Ben Dreyfuss is the engagement editor at Mother Jones. He's done some other stuff, too. You can email him at firstname.lastname@example.org. But you don't have to. But you can. But you really don't have to.
The bizarre measurements commonly used in the US, including Fahrenheit, are bad for its scientific establishment, its kids, and probably its businesses.
Susannah Locke lays out the case for Celsius and the rest of the metric system very persuasively, but here's a brief recap. The simpler metric scales make basic calculations easier and thus less error-prone. American companies incur extra costs by producing two sets of products, one for the US and one for the metric using world.
American parents and caregivers are more likely to screw up conversion rates when they give out medicine, sending some children, who are more susceptible to overdoses, to the hospital. Further, American students have to be trained on two sets of measurements, making basic science education even more difficult.
But I am a red-blooded American boy who likes listening to Tom Petty and riding motorcycles and wearing blue jeans and using Fahrenheit so Vox's post made me think of this great chart from the wonderful site isomorphismes which explains why our temperature measurement system is the best temperature measurement system.
"Fahrenheit uses its digits more efficiently than Centigrade" isomorphism
We were in the Galapagos once and my sister and I are sitting on this beach and we're kids (9-10) and there's this baby seal and it is adorable and it flops over to us and it'sarping and the whole scene is moving and precious and if this seal could have solved crimes you'd have never heard of Flipper. We're feeding this majestic creature and it's loving us and we're loving it and everything is good and gay and merry and then our guide comes running over, screaming, "don't touch it! Oh dammit. Well, in the future don't touch baby animals."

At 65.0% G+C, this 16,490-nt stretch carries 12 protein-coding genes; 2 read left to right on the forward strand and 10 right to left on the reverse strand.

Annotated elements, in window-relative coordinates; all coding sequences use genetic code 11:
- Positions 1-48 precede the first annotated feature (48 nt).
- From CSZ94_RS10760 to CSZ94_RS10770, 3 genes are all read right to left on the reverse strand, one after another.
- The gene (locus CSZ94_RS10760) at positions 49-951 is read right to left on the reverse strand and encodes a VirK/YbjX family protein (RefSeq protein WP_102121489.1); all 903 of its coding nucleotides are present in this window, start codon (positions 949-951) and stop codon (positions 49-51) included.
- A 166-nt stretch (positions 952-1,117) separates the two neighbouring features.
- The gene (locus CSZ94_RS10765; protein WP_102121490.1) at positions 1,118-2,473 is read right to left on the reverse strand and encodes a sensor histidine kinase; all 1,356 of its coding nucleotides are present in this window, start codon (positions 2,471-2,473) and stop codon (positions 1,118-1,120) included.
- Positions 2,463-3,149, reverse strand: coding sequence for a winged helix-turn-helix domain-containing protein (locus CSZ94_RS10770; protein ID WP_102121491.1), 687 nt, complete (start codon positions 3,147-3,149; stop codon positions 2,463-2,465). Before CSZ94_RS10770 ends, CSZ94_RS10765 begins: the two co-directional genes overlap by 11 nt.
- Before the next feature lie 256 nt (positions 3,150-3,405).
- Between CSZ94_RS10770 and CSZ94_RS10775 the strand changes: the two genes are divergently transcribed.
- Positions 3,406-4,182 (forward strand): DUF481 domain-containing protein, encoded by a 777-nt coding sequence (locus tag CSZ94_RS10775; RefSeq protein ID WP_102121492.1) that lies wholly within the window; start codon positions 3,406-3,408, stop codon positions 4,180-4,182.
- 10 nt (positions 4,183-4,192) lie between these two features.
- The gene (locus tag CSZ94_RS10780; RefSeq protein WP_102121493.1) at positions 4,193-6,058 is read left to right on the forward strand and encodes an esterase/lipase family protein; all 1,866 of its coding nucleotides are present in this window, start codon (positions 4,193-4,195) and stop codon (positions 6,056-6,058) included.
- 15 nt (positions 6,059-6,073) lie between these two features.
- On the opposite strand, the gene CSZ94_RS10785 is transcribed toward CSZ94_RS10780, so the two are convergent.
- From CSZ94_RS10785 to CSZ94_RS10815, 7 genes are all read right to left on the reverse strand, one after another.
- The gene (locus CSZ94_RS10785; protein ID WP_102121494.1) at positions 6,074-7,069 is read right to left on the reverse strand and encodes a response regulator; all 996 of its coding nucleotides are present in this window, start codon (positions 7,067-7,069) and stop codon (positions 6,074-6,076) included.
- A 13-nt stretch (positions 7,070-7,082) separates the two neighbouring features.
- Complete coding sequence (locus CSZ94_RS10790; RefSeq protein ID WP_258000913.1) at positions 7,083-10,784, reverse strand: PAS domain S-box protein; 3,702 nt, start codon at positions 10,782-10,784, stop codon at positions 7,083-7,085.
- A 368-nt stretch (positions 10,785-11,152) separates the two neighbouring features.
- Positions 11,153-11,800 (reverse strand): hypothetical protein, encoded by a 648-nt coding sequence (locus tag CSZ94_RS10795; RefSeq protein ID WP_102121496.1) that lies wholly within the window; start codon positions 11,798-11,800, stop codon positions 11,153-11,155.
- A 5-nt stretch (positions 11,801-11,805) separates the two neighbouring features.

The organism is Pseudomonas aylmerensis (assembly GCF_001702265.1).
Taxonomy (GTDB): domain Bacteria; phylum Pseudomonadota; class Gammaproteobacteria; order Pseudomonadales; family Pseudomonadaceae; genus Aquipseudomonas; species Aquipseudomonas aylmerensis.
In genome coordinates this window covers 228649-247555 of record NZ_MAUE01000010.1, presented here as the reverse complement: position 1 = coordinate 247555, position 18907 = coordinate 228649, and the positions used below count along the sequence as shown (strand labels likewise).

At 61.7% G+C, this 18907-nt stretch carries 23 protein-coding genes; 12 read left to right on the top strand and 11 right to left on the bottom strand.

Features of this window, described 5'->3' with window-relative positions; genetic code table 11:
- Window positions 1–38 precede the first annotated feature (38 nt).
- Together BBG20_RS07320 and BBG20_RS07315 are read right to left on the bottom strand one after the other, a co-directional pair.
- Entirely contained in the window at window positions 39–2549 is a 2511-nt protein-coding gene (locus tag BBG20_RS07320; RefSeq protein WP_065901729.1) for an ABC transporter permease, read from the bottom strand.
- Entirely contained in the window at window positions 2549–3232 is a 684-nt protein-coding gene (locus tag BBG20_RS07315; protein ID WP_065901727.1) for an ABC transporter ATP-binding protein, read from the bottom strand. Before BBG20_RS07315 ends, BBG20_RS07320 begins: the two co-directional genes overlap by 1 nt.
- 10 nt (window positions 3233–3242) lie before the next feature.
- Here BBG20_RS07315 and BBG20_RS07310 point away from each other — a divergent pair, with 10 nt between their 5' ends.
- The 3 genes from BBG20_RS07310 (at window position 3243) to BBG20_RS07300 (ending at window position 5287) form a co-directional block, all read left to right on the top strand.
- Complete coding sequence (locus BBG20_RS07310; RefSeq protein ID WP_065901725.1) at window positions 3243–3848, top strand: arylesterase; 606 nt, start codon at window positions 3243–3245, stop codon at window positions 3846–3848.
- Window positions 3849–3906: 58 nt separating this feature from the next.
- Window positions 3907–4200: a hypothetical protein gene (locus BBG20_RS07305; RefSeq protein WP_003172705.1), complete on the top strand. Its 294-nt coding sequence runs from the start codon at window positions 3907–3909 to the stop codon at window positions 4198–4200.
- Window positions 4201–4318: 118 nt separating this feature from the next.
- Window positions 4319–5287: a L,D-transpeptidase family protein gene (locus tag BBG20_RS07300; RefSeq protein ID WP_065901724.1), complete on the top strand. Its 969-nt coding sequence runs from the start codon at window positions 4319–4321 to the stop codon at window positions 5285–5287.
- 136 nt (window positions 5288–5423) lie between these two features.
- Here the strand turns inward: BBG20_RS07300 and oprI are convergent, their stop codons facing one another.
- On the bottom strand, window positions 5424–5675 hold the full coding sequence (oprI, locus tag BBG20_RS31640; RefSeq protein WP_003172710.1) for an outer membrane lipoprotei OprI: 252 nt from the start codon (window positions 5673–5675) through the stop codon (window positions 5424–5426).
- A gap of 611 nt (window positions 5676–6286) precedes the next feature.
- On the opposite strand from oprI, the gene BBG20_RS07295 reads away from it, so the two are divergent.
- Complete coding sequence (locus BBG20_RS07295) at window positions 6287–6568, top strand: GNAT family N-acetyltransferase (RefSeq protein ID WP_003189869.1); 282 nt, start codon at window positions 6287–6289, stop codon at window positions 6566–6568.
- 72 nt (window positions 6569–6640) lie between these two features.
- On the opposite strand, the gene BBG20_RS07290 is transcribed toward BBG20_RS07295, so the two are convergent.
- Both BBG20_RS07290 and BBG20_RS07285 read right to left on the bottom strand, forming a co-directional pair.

"Why, Mr. Tour Guide?"
"Oh it's going to die now. You've killed this seal." (He maybe didn't tell us we'd killed it but it was the sentiment and it's what I've told therapists for decades!)
"WHAT THE HELL ARE YOU TALKING ABOUT?"
"You see how the rest of the seals left and went into the sea? That was its family. They abandoned it because you touched it. It'll starve to death now. This seal is as good as dead."
And we're crying!
"It doesn't have to die," I shout.
"He can come live with us," my sister swears.
"No, it's walking dead."
And we run across the island and find our dad and tell him this tale of murderous woe.
"Poppa, poppa! This tour guide wants us to kill this fucking seal!" (We maybe didn't say fucking, but we would have if we had been older. This dialogue is not verbatim but there's an essential truth to it.)
"I don't want them to kill the seal! They've killed the seal!"
"He said the seal is going to be alone and starve and die because we loved it and gave it cheetohs."
"We can't abandon it the way you and mom abandoned our family when you got a divorce a few years ago." (This too perhaps was not actually said but I'm reading between the lines now.)
"Look, kids, I'm sorry, but the guide says what the guide says."
"It can come live with us!"
"At mom's house!"
"I'm sure her new boyfriend would let us."
"Dad, like why else have a pool if you can't save a seal??"
"It can't live in your mom's pool."
"WHY?" we scream hysterically.
"Because why, daddy?"
"Because…well, your mom lives in Idaho." He wipes a tear from my eye. "And it's an outdoor pool."
UPDATE, Friday, June 5, 11:45 EDT: My sister Emily just sent me her version of the events surrounding the seal murder.